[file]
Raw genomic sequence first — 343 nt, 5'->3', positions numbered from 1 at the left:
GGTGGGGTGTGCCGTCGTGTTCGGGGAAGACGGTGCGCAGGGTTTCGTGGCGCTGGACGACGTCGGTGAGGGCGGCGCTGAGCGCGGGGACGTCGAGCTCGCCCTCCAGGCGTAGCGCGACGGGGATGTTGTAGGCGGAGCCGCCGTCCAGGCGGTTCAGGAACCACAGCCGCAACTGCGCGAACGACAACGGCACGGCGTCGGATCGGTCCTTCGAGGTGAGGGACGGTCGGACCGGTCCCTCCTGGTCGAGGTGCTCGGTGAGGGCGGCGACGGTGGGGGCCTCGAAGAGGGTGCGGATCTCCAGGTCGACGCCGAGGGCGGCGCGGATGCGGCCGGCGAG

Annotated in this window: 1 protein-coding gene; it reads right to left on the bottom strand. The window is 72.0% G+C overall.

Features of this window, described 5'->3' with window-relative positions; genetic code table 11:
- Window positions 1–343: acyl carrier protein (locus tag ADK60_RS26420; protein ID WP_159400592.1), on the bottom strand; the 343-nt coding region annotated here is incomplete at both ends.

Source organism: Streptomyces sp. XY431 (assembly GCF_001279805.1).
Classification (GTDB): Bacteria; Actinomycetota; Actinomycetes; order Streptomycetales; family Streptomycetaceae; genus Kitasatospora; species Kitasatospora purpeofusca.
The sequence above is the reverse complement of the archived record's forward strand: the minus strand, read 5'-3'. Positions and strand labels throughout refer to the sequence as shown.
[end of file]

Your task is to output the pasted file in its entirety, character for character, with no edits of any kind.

Raw genomic sequence first — 343 nt, 5'->3', positions numbered from 1 at the left:
GGTGGGGTGTGCCGTCGTGTTCGGGGAAGACGGTGCGCAGGGTTTCGTGGCGCTGGACGACGTCGGTGAGGGCGGCGCTGAGCGCGGGGACGTCGAGCTCGCCCTCCAGGCGTAGCGCGACGGGGATGTTGTAGGCGGAGCCGCCGTCCAGGCGGTTCAGGAACCACAGCCGCAACTGCGCGAACGACAACGGCACGGCGTCGGATCGGTCCTTCGAGGTGAGGGACGGTCGGACCGGTCCCTCCTGGTCGAGGTGCTCGGTGAGGGCGGCGACGGTGGGGGCCTCGAAGAGGGTGCGGATCTCCAGGTCGACGCCGAGGGCGGCGCGGATGCGGCCGGCGAG

Annotated in this window: 1 protein-coding gene; it reads right to left on the bottom strand. The window is 72.0% G+C overall.

Features of this window, described 5'->3' with window-relative positions; genetic code table 11:
- Window positions 1–343: acyl carrier protein (locus tag ADK60_RS26420; protein ID WP_159400592.1), on the bottom strand; the 343-nt coding region annotated here is incomplete at both ends.

Source organism: Streptomyces sp. XY431 (assembly GCF_001279805.1).
Classification (GTDB): Bacteria; Actinomycetota; Actinomycetes; order Streptomycetales; family Streptomycetaceae; genus Kitasatospora; species Kitasatospora purpeofusca.
The sequence above is the reverse complement of the archived record's forward strand: the minus strand, read 5'-3'. Positions and strand labels throughout refer to the sequence as shown.